Scientific Session 2: Machine Learning, AI and Automation – Presentation 4

A Machine Learning Model Predicting Lung Dose to Inform Respiratory Management for Patients Receiving Right-Sided Breast Radiotherapy

Fletcher Barrett, Sarah Quirk, Michael Roumeliotis, Kailyn Stenhouse, Karen Long, Sangjune Lee, Philip McGeachy
University of Calgary - Tom Baker Cancer Centre

Purpose: To develop an anatomy-based lung V20Gy[%] prediction model for right-sided breast cancer patients to inform the need for deep-inspiration breath-hold over free-breathing at the time of CT-SIM.

Methods: This retrospective study included all right-sided breast cancer patients that received: a free-breathing CT scan, radiation treatment between 2015 and 2020, and regional nodal irradiation (n=174). Measurements to predict the total volume of the lung and the volume of the lung in the two treatment field components (tangent and supraclavicular) were: lung width (Anterior-Posterior), lung length (Superior-Inferior), posterior edge of tangent field to distal point of lung, and inferior edge of clavicle to superior point of lung. Three Linear Regression (LR) machine learning models were used to correlate these measurements with lung volume and the volume of lung in the treatment fields, V20Gy, to predict lung V20Gy[%]=V20Gy/lung volume. The data was split into a 70:20:10 ratio for training, validation, and testing. Each LR model was evaluated using 100 random samplings of training and validation data. Using the testing data, performance of each LR model is reported as the average percent difference between true and predicted volumes, and the absolute difference between true and predicted V20Gy[%].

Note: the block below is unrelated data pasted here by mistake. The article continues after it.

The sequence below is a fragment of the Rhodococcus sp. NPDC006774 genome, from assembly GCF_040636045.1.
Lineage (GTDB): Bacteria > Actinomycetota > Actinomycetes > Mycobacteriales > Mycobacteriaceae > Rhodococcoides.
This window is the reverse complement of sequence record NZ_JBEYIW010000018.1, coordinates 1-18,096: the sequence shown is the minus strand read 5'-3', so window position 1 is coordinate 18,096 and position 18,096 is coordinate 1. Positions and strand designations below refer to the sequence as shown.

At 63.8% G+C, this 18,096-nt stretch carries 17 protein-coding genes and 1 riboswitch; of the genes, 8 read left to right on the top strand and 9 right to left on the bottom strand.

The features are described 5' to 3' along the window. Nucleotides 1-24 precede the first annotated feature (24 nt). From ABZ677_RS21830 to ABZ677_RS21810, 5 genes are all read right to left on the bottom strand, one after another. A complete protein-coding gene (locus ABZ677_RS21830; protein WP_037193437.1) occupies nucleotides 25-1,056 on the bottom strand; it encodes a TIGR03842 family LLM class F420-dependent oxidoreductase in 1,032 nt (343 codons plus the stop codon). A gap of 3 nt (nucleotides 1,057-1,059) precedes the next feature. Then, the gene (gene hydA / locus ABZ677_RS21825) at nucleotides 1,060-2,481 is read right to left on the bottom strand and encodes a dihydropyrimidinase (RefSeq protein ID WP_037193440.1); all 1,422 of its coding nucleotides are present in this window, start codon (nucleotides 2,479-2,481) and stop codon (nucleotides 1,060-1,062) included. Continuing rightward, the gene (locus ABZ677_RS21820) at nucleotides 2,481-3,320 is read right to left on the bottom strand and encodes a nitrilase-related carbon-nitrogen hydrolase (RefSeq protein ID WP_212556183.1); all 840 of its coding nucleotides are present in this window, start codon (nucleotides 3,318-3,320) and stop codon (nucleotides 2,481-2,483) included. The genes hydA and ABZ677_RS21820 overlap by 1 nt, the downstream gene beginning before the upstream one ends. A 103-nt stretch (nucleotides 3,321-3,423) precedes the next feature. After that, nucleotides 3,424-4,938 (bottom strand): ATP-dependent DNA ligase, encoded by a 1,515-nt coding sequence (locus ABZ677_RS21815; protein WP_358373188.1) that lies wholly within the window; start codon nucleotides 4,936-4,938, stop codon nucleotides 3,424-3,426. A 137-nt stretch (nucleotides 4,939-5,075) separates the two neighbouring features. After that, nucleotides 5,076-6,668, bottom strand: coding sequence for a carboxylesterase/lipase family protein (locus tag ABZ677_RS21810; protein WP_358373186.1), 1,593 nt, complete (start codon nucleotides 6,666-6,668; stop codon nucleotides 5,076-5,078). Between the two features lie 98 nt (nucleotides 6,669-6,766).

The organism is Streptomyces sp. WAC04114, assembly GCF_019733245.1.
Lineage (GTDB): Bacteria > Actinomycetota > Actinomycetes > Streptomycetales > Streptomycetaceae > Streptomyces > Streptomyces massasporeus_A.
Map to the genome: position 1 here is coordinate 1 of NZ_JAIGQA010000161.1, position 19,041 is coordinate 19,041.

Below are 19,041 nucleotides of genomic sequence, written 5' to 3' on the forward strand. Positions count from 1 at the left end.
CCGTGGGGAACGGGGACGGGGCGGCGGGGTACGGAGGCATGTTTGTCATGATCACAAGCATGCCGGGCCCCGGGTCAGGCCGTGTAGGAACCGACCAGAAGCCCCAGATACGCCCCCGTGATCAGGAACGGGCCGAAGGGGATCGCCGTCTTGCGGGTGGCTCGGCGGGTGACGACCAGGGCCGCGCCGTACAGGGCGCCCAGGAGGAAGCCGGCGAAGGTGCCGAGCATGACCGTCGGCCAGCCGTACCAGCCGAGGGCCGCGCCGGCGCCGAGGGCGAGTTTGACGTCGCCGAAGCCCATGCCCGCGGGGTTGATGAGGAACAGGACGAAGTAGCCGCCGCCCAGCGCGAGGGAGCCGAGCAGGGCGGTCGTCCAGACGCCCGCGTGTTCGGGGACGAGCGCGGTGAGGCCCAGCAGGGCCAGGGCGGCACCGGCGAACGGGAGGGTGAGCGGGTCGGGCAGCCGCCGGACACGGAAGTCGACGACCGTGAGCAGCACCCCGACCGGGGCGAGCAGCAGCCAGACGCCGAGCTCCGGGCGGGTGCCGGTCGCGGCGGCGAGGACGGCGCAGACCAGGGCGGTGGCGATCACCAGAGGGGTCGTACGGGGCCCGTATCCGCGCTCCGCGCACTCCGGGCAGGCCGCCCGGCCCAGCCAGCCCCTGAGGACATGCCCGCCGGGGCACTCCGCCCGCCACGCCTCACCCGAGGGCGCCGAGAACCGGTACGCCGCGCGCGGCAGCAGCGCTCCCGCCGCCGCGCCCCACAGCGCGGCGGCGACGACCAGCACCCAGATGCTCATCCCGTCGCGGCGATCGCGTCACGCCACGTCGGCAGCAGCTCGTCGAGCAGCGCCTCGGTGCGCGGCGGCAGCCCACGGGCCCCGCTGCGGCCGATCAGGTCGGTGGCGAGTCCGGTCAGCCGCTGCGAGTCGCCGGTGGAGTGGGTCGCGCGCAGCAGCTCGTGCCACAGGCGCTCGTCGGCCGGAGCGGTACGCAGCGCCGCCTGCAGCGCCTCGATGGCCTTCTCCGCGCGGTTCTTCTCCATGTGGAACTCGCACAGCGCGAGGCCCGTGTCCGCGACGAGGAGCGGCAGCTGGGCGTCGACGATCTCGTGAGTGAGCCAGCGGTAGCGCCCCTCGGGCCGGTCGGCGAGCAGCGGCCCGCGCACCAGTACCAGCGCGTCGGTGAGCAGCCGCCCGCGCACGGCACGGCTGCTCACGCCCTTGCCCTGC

Results: Each LR model’s predictions were within: 9±7% for total lung volume, 17±11% for tangential-field lung volume, and 17±14% for supraclavicular-field lung volume. The resulting calculated V20Gy[%] was within an absolute value of 5±3%.  

Conclusions: Predictions of V20Gy[%] were within 5%, on average. Further work will improve predictions to better inform the need for deep-inspiration breath-hold.